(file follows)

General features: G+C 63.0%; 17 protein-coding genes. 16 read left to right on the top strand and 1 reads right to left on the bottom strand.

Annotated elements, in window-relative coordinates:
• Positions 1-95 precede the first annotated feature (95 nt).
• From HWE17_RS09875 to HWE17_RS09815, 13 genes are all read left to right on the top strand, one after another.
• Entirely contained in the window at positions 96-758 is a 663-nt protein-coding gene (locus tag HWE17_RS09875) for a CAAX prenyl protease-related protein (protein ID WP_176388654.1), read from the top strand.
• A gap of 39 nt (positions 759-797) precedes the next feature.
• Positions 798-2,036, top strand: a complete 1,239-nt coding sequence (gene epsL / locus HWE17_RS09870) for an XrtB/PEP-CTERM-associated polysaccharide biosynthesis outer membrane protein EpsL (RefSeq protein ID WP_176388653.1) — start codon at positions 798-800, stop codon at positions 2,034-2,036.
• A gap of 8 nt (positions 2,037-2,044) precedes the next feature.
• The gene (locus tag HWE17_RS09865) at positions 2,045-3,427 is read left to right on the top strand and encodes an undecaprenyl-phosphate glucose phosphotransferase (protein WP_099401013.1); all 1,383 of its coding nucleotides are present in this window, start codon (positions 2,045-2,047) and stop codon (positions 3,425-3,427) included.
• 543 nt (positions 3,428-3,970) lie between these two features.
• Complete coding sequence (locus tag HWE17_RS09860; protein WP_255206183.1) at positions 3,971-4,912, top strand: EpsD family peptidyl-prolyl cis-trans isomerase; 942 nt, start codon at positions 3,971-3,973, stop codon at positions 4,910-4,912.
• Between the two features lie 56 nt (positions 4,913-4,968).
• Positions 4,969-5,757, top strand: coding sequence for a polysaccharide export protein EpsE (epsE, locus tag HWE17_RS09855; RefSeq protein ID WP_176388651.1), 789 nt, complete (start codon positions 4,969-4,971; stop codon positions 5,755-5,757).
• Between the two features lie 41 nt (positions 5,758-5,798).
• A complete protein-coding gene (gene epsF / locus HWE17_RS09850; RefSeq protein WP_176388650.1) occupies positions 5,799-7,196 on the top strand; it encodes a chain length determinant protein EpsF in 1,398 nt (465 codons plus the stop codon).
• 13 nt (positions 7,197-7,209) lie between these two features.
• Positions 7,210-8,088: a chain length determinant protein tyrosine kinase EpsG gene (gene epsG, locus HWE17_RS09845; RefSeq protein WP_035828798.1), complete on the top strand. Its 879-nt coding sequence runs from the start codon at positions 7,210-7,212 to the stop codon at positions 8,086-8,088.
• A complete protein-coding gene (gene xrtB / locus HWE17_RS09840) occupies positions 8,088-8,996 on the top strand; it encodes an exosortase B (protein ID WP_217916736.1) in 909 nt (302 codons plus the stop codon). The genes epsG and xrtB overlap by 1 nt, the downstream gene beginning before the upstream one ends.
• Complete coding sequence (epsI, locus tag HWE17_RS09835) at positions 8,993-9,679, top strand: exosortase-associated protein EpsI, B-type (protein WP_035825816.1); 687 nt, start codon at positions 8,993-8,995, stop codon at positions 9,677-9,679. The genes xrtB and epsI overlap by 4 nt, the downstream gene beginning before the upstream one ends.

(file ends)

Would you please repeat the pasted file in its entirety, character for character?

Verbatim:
General features: G+C 63.0%; 17 protein-coding genes. 16 read left to right on the top strand and 1 reads right to left on the bottom strand.

Annotated elements, in window-relative coordinates:
• Positions 1-95 precede the first annotated feature (95 nt).
• From HWE17_RS09875 to HWE17_RS09815, 13 genes are all read left to right on the top strand, one after another.
• Entirely contained in the window at positions 96-758 is a 663-nt protein-coding gene (locus tag HWE17_RS09875) for a CAAX prenyl protease-related protein (protein ID WP_176388654.1), read from the top strand.
• A gap of 39 nt (positions 759-797) precedes the next feature.
• Positions 798-2,036, top strand: a complete 1,239-nt coding sequence (gene epsL / locus HWE17_RS09870) for an XrtB/PEP-CTERM-associated polysaccharide biosynthesis outer membrane protein EpsL (RefSeq protein ID WP_176388653.1) — start codon at positions 798-800, stop codon at positions 2,034-2,036.
• A gap of 8 nt (positions 2,037-2,044) precedes the next feature.
• The gene (locus tag HWE17_RS09865) at positions 2,045-3,427 is read left to right on the top strand and encodes an undecaprenyl-phosphate glucose phosphotransferase (protein WP_099401013.1); all 1,383 of its coding nucleotides are present in this window, start codon (positions 2,045-2,047) and stop codon (positions 3,425-3,427) included.
• 543 nt (positions 3,428-3,970) lie between these two features.
• Complete coding sequence (locus tag HWE17_RS09860; protein WP_255206183.1) at positions 3,971-4,912, top strand: EpsD family peptidyl-prolyl cis-trans isomerase; 942 nt, start codon at positions 3,971-3,973, stop codon at positions 4,910-4,912.
• Between the two features lie 56 nt (positions 4,913-4,968).
• Positions 4,969-5,757, top strand: coding sequence for a polysaccharide export protein EpsE (epsE, locus tag HWE17_RS09855; RefSeq protein ID WP_176388651.1), 789 nt, complete (start codon positions 4,969-4,971; stop codon positions 5,755-5,757).
• Between the two features lie 41 nt (positions 5,758-5,798).
• A complete protein-coding gene (gene epsF / locus HWE17_RS09850; RefSeq protein WP_176388650.1) occupies positions 5,799-7,196 on the top strand; it encodes a chain length determinant protein EpsF in 1,398 nt (465 codons plus the stop codon).
• 13 nt (positions 7,197-7,209) lie between these two features.
• Positions 7,210-8,088: a chain length determinant protein tyrosine kinase EpsG gene (gene epsG, locus HWE17_RS09845; RefSeq protein WP_035828798.1), complete on the top strand. Its 879-nt coding sequence runs from the start codon at positions 7,210-7,212 to the stop codon at positions 8,086-8,088.
• A complete protein-coding gene (gene xrtB / locus HWE17_RS09840) occupies positions 8,088-8,996 on the top strand; it encodes an exosortase B (protein ID WP_217916736.1) in 909 nt (302 codons plus the stop codon). The genes epsG and xrtB overlap by 1 nt, the downstream gene beginning before the upstream one ends.
• Complete coding sequence (epsI, locus tag HWE17_RS09835) at positions 8,993-9,679, top strand: exosortase-associated protein EpsI, B-type (protein WP_035825816.1); 687 nt, start codon at positions 8,993-8,995, stop codon at positions 9,677-9,679. The genes xrtB and epsI overlap by 4 nt, the downstream gene beginning before the upstream one ends.